sights and heard sounds that were far worse than anything that was actually broadcast.
They saw guest host Tim Conway, who quickly turned the show over to 'Computer Control.' They saw a fast string of burlesque-style
blackout sketches like the ones on Laugh-In, but far far spicier. The first sketch had a gorgeous blond about to be shot by a firing
squad, who is informed that though it may be unorthodox, the men in the firing squad have one last request? The next bit they saw was
about a talking vending machine that dispensed birth control pills.
They saw non-sequitur catch phrases dancing for no reason across the bottom of their TV screens. Things like "Attention, this is an
important announcement: The Amsterdam levee is a dyke!!"
For two whole minutes, they saw Tim Conway and Bonnie Boland (one of the "regular cast") mugging the camera and making bizarre faces
while above their heads the giant word SEX kept flashing.
They saw an endless string of outrageous sights, but what a 1960's audience found most disturbing was the way this humor was presented.
Each bit was backed by strange unfamiliar, futuristic, threatening music. The audience was bombarded with a barrage of words, sounds,
images, animations and tasteless jokes. It all made many Americans wonder just what pharmaceuticals sponsor Bristol-Myers was feeding
to the show's writers.
Many of those 17 million viewers did far more than simply turn-off Turn-On. Before the show had even ended they began phoning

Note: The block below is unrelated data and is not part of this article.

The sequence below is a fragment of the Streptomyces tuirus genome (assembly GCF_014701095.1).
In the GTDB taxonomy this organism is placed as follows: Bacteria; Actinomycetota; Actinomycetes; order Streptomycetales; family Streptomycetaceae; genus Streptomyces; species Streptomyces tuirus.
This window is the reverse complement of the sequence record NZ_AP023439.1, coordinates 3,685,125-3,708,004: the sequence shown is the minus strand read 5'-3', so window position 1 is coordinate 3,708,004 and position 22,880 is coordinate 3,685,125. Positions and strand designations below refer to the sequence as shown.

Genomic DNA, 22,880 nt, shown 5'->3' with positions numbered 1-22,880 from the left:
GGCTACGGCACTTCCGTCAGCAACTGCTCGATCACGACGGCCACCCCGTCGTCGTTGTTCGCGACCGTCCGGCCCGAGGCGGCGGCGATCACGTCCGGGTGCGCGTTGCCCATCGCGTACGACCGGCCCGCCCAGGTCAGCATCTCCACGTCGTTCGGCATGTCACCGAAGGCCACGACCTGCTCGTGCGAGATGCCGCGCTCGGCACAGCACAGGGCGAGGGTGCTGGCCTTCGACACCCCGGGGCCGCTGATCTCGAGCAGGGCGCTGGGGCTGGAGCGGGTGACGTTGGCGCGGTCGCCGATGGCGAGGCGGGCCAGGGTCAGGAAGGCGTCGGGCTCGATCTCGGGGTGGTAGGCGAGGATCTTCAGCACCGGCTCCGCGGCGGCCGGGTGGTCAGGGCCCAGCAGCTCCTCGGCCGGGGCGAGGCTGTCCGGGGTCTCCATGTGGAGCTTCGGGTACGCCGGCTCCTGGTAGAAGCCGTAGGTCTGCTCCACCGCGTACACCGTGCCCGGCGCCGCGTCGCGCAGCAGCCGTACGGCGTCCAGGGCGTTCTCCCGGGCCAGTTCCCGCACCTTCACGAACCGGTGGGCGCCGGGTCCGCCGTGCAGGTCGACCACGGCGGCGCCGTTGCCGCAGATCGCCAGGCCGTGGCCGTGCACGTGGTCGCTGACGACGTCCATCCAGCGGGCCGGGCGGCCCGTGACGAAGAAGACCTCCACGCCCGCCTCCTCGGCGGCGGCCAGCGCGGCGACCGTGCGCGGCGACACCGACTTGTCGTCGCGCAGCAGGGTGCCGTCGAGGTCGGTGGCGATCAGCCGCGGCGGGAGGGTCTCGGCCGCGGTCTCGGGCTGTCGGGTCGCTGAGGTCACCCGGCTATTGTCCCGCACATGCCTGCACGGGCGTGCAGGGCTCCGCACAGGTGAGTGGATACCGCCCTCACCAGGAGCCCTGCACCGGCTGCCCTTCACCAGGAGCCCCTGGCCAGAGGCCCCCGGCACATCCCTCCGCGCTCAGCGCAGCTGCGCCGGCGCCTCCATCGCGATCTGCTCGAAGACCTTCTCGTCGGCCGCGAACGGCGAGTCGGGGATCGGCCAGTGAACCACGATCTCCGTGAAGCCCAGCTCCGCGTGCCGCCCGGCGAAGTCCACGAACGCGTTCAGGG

their local stations as well as ABC; they wrote letters to their local station; they wrote to their local paper and local governments;
they wrote to the network, to Bristol-Myers and even to the Federal Communications Commission.
Halfway through the show, ABC's Philadelphia affiliate WFIL, pulled the plug on their switchboards because they couldn't handle the
number of angry calls. Stations in Baltimore, Little Rock, and many other cities canceled the program even before the credits had
Thursday morning, Turn-On was the talk of the nation. Every news station, every newspaper, it seemed every person had
something to say about the show. ABC found that they had indeed created a national sensation, but it wasn't the pleasant sort of
notoriety that provides free publicity and then goes away. This was an all out ground swell of anger that went from coast to coast.
It's easy to imagine the executives at Bristol-Myers chugging down gallons of that pretty pink Pepto-Bismol. They severed all ties to
the show before noon. By late afternoon NBC, who obviously couldn't resist kicking another network when they were down, issued a
press release that stated they would never have broadcast anything in such bad taste as Turn-On. They also stated, "The pilot
we saw and rejected was an Academy Award winner alongside the thing ABC put on the air."
Within days, seventy-five ABC affiliates told the network that they refused to air Turn-On ever again.
Not long after, ABC released a cryptic statement saying that "at this very moment, planning is being done determining future
programming." In other words, Turn-On had been turned off... for good.
George Schlatter was furious and made this public statement: "With Turn-On, we had the most exciting 27 minute series on the
air. If this show is too much for the network, then I look forward to a triumphant return of My Mother the Car."